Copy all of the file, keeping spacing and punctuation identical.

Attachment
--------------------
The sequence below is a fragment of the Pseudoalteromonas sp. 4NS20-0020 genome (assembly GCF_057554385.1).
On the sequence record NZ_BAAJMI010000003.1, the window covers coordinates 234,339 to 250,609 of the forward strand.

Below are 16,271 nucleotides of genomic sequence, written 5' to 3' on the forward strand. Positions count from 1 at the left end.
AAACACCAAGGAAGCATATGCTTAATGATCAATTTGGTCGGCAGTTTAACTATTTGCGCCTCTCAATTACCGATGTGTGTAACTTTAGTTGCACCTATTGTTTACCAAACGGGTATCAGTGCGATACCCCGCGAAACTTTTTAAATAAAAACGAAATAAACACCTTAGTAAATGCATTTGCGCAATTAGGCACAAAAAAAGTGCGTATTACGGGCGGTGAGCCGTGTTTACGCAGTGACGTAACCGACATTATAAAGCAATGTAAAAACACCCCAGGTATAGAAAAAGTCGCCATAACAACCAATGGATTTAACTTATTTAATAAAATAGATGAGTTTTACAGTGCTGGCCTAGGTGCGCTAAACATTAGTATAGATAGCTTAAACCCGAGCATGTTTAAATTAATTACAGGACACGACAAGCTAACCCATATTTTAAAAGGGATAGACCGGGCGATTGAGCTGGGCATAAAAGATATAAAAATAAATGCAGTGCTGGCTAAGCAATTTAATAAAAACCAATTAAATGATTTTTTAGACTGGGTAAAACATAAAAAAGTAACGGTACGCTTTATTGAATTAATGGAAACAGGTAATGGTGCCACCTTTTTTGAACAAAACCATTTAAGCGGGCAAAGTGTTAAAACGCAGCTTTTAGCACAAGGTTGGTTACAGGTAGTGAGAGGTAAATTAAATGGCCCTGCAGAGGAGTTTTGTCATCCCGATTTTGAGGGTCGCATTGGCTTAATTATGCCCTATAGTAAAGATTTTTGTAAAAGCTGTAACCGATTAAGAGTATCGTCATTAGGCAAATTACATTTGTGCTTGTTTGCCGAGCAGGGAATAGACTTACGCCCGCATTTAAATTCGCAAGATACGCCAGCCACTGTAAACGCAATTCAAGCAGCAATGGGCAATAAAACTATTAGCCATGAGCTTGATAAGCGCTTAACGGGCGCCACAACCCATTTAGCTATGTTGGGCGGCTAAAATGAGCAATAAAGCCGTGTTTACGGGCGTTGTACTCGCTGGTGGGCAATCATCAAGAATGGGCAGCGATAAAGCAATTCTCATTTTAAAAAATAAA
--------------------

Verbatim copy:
The sequence below is a fragment of the Pseudoalteromonas sp. 4NS20-0020 genome (assembly GCF_057554385.1).
On the sequence record NZ_BAAJMI010000003.1, the window covers coordinates 234,339 to 250,609 of the forward strand.

Below are 16,271 nucleotides of genomic sequence, written 5' to 3' on the forward strand. Positions count from 1 at the left end.
AAACACCAAGGAAGCATATGCTTAATGATCAATTTGGTCGGCAGTTTAACTATTTGCGCCTCTCAATTACCGATGTGTGTAACTTTAGTTGCACCTATTGTTTACCAAACGGGTATCAGTGCGATACCCCGCGAAACTTTTTAAATAAAAACGAAATAAACACCTTAGTAAATGCATTTGCGCAATTAGGCACAAAAAAAGTGCGTATTACGGGCGGTGAGCCGTGTTTACGCAGTGACGTAACCGACATTATAAAGCAATGTAAAAACACCCCAGGTATAGAAAAAGTCGCCATAACAACCAATGGATTTAACTTATTTAATAAAATAGATGAGTTTTACAGTGCTGGCCTAGGTGCGCTAAACATTAGTATAGATAGCTTAAACCCGAGCATGTTTAAATTAATTACAGGACACGACAAGCTAACCCATATTTTAAAAGGGATAGACCGGGCGATTGAGCTGGGCATAAAAGATATAAAAATAAATGCAGTGCTGGCTAAGCAATTTAATAAAAACCAATTAAATGATTTTTTAGACTGGGTAAAACATAAAAAAGTAACGGTACGCTTTATTGAATTAATGGAAACAGGTAATGGTGCCACCTTTTTTGAACAAAACCATTTAAGCGGGCAAAGTGTTAAAACGCAGCTTTTAGCACAAGGTTGGTTACAGGTAGTGAGAGGTAAATTAAATGGCCCTGCAGAGGAGTTTTGTCATCCCGATTTTGAGGGTCGCATTGGCTTAATTATGCCCTATAGTAAAGATTTTTGTAAAAGCTGTAACCGATTAAGAGTATCGTCATTAGGCAAATTACATTTGTGCTTGTTTGCCGAGCAGGGAATAGACTTACGCCCGCATTTAAATTCGCAAGATACGCCAGCCACTGTAAACGCAATTCAAGCAGCAATGGGCAATAAAACTATTAGCCATGAGCTTGATAAGCGCTTAACGGGCGCCACAACCCATTTAGCTATGTTGGGCGGCTAAAATGAGCAATAAAGCCGTGTTTACGGGCGTTGTACTCGCTGGTGGGCAATCATCAAGAATGGGCAGCGATAAAGCAATTCTCATTTTAAAAAATAAA